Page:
Desperation will unite them.
For the sake of her secret, Kisara left her home and joined the Transeatur. When he learned too much Lucien did the same. Now a fresh attack forces them to go even further, retreating to the snowy north, but not alone. They travel with the Transeatur, a people they were raised to hate, who have disproven every stigma they were taught as children. And yet still the Elder Priest hunts them, sending teams of fire blessed to dog their steps. In the face of such danger petty grievances must be set aside. Melior and Transeatur struggle to band together, while their enemy continues to weave his lies.
Ice Blessed opens on the heels of its predecessor, using a grim reminder of what’s happened to set the tone, and establish the personal conflicts which will dominate much of the story. Scattered characters make strong use of multiple perspectives, leaving audiences to look on as characters flirt with disaster.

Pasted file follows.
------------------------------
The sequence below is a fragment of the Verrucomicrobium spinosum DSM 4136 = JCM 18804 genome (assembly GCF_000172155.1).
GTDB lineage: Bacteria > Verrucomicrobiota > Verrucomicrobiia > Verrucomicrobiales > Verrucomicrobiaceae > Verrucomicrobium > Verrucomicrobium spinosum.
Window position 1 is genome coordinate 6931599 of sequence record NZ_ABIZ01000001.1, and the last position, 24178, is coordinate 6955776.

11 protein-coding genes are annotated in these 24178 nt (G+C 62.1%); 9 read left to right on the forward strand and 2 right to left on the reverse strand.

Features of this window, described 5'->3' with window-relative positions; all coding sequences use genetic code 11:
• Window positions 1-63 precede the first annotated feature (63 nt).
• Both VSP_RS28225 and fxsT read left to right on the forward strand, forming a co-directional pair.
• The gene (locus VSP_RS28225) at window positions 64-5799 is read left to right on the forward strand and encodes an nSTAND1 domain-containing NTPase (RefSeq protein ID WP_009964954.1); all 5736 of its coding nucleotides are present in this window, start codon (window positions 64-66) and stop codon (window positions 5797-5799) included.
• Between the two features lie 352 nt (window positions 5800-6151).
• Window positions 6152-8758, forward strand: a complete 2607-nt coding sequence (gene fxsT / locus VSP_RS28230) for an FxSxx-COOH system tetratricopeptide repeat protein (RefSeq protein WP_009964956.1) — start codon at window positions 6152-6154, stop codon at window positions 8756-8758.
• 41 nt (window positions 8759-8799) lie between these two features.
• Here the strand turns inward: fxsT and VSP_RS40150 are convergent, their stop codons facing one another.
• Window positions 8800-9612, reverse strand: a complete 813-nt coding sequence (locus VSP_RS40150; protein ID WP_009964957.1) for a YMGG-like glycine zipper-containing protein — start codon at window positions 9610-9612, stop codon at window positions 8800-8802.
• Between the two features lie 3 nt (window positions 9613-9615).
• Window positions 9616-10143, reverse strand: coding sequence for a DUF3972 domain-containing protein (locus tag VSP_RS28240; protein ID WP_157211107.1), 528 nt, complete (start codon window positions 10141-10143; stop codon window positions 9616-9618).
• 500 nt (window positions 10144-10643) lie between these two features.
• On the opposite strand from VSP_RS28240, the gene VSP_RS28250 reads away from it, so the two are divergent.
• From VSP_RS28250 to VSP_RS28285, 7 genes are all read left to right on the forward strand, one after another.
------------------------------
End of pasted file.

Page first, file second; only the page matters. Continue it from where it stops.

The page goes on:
Gradually the cast reunites, returning to the light-hearted social and relationship driven subplots that have become a cornerstone of the series. Dialogue, with judicious use of details, drive the story inward, as each character struggles to understand their role and identity in a changing world.
At first these issues prove quite engaging, but when they run their course it becomes clear the story has nothing to replace them with. Instead it recycles old plot patterns, creating inconsistent rules for the setting, and forcing characters to behave in increasingly irrational ways for the sake of conflict. At times the story manages to create real depth; scenes of heartwarming levity, and bittersweet tragedy, but in between these scenes lie a path of unanswered questions, contradictions, and hair pin turns.